Multiple Points of View
Multiple Points of View
This past week was busy, since it was the first full week of prep for the upcoming mock trial. Having to build two entire cases in chief from scratch in such a short time is an interesting challenge. Interesting in the sense that, because we will be trying the case as both plaintiff and defendant, we have to look at the case from both points of view. So every time you find (or think you find) something useful or valuable for one side, you immediately have to think of how you’d counter it from the other side. I imagine that most trial lawyers do this already, to make sure they’re not blindsided by anything the other side tries to pull in court. It’s a fun assignment and I’ve enjoyed working with my partner Jessica and my coach David Marsey. I’m looking forward to heading down to Orlando next week to actually put on the trial in front of everyone.
As far as substantive assignments went last week, the most interesting one I handled was reviewing an opposing party’s brief for Linda Bond Edwards. I was somewhat surprised at some of the more liberal claims made in their brief. Some of the statements and arguments made in the brief made me think the other side was just a little too casual with their attention to detail concerning the facts and case law. It made me think how often this kind of thing occurs. Everyone knows judges are busy. Anybody who’s sat in on a judge’s courtroom knows they often know the basic facts of a case simply because they don’t have time to learn more. So I have to imagine that this kind of corner cutting happens more than we’d like, simply because courts lack the time and resources to check people on it. That said, I doubt it was done on purpose. After all, lawyers are just as busy as judges. But it just goes to show that the old adage of measure twice, cut once still has some merit, even in a time when we have virtually every case in existence at our fingertips.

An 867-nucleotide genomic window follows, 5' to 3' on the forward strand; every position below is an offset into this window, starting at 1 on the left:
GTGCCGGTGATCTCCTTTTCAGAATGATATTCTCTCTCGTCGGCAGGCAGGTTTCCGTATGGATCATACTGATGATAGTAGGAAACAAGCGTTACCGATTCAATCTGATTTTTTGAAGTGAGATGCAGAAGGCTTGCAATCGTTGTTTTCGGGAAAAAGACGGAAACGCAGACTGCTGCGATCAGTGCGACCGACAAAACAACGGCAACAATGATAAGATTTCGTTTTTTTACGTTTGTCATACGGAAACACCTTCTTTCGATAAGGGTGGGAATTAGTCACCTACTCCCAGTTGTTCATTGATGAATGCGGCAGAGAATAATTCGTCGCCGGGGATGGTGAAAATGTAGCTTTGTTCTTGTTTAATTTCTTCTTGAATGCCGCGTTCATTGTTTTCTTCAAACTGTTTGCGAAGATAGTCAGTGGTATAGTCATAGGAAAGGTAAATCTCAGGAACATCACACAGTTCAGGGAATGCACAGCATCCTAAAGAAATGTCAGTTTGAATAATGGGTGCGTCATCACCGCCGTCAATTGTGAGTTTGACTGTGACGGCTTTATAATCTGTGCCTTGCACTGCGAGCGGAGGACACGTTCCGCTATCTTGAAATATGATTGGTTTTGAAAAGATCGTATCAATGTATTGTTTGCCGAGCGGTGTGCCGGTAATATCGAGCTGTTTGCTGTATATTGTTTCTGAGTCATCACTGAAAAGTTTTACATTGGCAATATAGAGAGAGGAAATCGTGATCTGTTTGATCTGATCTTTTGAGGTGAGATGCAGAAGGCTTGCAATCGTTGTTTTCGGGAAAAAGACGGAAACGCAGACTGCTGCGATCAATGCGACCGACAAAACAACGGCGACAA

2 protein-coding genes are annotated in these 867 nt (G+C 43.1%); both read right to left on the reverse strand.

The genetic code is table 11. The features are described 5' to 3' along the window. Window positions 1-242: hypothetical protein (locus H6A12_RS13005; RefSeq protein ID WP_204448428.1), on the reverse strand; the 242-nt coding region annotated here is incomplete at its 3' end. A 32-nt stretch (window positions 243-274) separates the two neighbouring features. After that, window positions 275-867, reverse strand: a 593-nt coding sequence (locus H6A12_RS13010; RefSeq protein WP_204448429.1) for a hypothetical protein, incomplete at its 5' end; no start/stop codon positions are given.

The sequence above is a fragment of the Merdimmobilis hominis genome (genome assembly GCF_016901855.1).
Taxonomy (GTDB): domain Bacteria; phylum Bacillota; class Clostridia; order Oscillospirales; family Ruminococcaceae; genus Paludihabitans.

As the summer winds down, I’ve started looking back on my time at RK and it’s still strange to think that it’s almost over. It’s somewhat surreal to think of all the things I’ve been able to work on in such a short amount of time. Thinking back on it all, one thing which stood out was how demanding managing a full caseload can be and in turn how impressive it is that all of the people I’ve worked with are all able to do so. Keeping tabs on all the various assignments one has is no easy feat I’ve learned. These are the kinds of things they can’t teach you in law school. I can only hope that with time and experience my abilities match theirs, and I’m thankful that during my brief period here I’ve been able to cut my teeth, if only for a short while.